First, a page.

Take this into account. This is a movie series that has, at this point, cost a total of 77.2 million across 8 movies to create (give or take 1 – 2 million total).

            In total however, the boxoffice for these movies is approximately 937 million in total:
            SAW BUDGET $1.2m TAKINGS $103,911,669
            SAW 2 BUDGET $4m TAKINGS $147,748,505
            SAW 3 BUDGET $10m TAKINGS $164,874,275
            SAW 4 BUDGET $10m TAKINGS $139,352,633
            SAW 5 BUDGET $10.8m TAKINGS $113,864,059
            SAW 6 BUDGET $11m TAKINGS $68,233,629
            SAW 7 BUDGET $20m TAKINGS $136,150,434
            JIGSAW BUDGET $10m TAKINGS $100,750,218

            Not one of these has been a disappointment and the closest to underperforming was part 6, which was still considered a success due to its low budget (also one of the critically praised ones due to its message about the healthcare system). If you do a quick google, you’ll find Lionsgate has been ecstatic with their performance. They’ve made back budget, advertising costs and funded the next movie in the series clean out of the gate, hence the series keeps going on and on and now we’re likely to get a Jigsaw 2 either next year or the year after. The total for the series to this point?

            Cost: 77m. Takings: $974,885,422

            Almost one billion dollars for a series whose entire budget across 8 movies has yet to top 100 million dollars. I’d say Lionsgate is pretty goddamn happy at this point and not worried about any of them underperforming.

          • Is that why the box office of Saw VI killed the series to the point that their plans for Saw VII and Saw VIII had to be shoved into one film (Saw 3D)?

            The low box office for Saw VI and 3D is the reason they ended it. You’re fooling yourself if you don’t call that a “disappointment”.

            And those films made substantially more than $100 million dollars. Numbers like $36,150,434; $39,352,633; $64,874,275; and $47,746,505 equal the majority of Saw VI and Saw 3D‘s entire box office. It looks closer than it is.

            It didn’t bomb, but it certainly didn’t meet expectations.

          • Weresmurf

            You’re using domestic takings. They took far more than that on tbe world wide stage and you know it. I pointed out Saw 6 under performed. Saw 7 then did quite decently. Thankfully they waited quite a while before doing another. The worldwide takings for all of them speak for themselves.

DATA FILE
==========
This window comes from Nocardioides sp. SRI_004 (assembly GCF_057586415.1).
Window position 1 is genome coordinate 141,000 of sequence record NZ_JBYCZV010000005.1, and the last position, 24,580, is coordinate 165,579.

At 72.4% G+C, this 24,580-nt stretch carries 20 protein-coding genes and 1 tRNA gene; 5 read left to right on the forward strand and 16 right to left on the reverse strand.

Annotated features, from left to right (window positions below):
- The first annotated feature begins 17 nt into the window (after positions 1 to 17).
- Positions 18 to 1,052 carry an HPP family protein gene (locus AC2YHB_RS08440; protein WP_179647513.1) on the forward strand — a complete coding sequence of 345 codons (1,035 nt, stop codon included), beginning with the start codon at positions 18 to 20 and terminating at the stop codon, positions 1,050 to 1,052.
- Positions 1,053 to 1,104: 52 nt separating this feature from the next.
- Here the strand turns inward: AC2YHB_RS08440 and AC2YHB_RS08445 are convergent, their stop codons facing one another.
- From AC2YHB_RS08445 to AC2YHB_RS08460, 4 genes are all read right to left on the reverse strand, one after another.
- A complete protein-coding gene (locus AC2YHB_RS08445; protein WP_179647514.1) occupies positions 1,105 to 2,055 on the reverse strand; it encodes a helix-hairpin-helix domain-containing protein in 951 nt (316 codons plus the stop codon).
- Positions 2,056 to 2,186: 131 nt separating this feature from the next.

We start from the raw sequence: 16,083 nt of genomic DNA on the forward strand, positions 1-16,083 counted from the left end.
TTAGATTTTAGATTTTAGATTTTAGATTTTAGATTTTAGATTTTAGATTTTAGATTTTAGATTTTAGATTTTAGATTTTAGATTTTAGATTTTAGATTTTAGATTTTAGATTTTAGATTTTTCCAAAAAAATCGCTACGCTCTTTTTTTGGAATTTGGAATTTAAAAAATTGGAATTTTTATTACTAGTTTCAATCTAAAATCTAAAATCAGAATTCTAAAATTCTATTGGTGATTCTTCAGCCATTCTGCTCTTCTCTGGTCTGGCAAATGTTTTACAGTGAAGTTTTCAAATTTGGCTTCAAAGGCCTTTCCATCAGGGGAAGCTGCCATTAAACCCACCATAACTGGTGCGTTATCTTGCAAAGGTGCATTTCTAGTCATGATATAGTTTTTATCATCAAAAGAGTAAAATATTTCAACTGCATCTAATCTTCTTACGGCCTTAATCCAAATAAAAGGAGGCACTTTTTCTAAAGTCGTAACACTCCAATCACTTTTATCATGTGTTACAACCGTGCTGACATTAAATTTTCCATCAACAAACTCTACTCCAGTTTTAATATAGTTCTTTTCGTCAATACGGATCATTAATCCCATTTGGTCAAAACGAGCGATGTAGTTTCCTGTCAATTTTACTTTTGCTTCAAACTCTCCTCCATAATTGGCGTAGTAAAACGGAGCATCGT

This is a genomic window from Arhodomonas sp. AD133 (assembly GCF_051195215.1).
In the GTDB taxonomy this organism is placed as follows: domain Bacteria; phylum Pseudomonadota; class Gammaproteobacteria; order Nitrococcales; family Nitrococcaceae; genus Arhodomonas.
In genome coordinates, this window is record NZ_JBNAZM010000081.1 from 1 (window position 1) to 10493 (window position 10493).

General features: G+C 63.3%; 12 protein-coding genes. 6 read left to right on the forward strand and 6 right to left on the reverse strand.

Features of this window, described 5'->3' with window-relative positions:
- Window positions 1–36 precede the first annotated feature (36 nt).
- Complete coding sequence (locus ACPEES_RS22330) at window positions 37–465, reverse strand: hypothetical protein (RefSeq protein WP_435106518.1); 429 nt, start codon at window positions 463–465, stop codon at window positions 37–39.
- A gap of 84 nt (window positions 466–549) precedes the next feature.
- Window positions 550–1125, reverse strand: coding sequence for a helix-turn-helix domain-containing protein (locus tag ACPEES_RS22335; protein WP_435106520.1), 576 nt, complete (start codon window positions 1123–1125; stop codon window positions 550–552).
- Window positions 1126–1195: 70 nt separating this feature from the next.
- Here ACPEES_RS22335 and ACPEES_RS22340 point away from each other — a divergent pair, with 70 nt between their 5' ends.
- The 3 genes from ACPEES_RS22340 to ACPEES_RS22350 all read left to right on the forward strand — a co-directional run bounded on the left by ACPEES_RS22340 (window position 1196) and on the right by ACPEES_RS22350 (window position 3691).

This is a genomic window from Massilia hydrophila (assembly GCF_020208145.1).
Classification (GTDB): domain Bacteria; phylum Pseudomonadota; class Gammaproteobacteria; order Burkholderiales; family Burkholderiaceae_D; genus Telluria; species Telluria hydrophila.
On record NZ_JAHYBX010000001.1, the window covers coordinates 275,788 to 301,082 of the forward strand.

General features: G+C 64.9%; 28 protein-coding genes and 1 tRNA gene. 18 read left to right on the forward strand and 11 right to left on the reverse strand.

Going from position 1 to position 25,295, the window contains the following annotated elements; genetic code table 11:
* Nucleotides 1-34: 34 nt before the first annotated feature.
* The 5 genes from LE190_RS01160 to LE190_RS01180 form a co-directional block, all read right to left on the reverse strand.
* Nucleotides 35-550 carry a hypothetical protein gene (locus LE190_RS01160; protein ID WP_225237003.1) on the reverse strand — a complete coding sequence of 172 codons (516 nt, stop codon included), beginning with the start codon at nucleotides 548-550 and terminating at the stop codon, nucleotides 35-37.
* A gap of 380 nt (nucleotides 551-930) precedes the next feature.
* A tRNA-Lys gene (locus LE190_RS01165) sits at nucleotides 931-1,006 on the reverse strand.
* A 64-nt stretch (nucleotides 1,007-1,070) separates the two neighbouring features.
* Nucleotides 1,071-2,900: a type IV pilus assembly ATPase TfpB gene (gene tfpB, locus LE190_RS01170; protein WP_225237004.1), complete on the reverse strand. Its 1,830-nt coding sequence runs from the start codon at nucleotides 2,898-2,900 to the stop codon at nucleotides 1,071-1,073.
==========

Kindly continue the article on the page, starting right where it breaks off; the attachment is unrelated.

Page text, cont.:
• I’m not using domestic takings, I’m using the same damn numbers you presented. Those are the worldwide box office numbers… And you know it.


            Perhaps you should re-read my comment. “And those films made SUBSTANTIALLY MORE than $100 million dollars. Numbers like $36,150,434; $39,352,633; $64,874,275; and $47,746,505 equal the majority of Saw VI and Saw 3D’s entire box office.”

          • Weresmurf

            Not one of those numbers lines up with Boxoffice Mojos worldwide or domestic takings for Saw 6 or 7, even on the link you provided. You’re doing some amazing mental gymnastics here that’d make the North Koreans proud dude.

            When a movie makes 1000% above its budget, it’s considered a hit, especially when there was a minimal amount spent on the movie and advertising. I know you want to proclaim it a loss, or ‘not a hit’, for some ungodly reason. Maybe you’re too used to seeing comicbook movie billion dollar numbers, but maybe you need to get out a bit and research how Blumhouse was built, on movies that garnered this kind of takings. Minimal expenditure, maximum profit.

            These movies are unquestionable hits with some minor dips here and there but only one single larger of note, with takings that exceeded all expenditure, movies that turned pure profit and exceeded expectations, that brought in money and even at a point where the series waned and they did reduce the forecasted number of sequels which noone has disputed, the movies were still considered successful, which is evident as years later they returned with a further sequel and now there’s chatter of further sequels still.

            But hey, you’re not bothering with facts, you’re just bothering with mental gymnastics, so vault away buddy, vault away.

          • “Not one of those numbers lines up with Boxoffice Mojos worldwide or domestic takings…”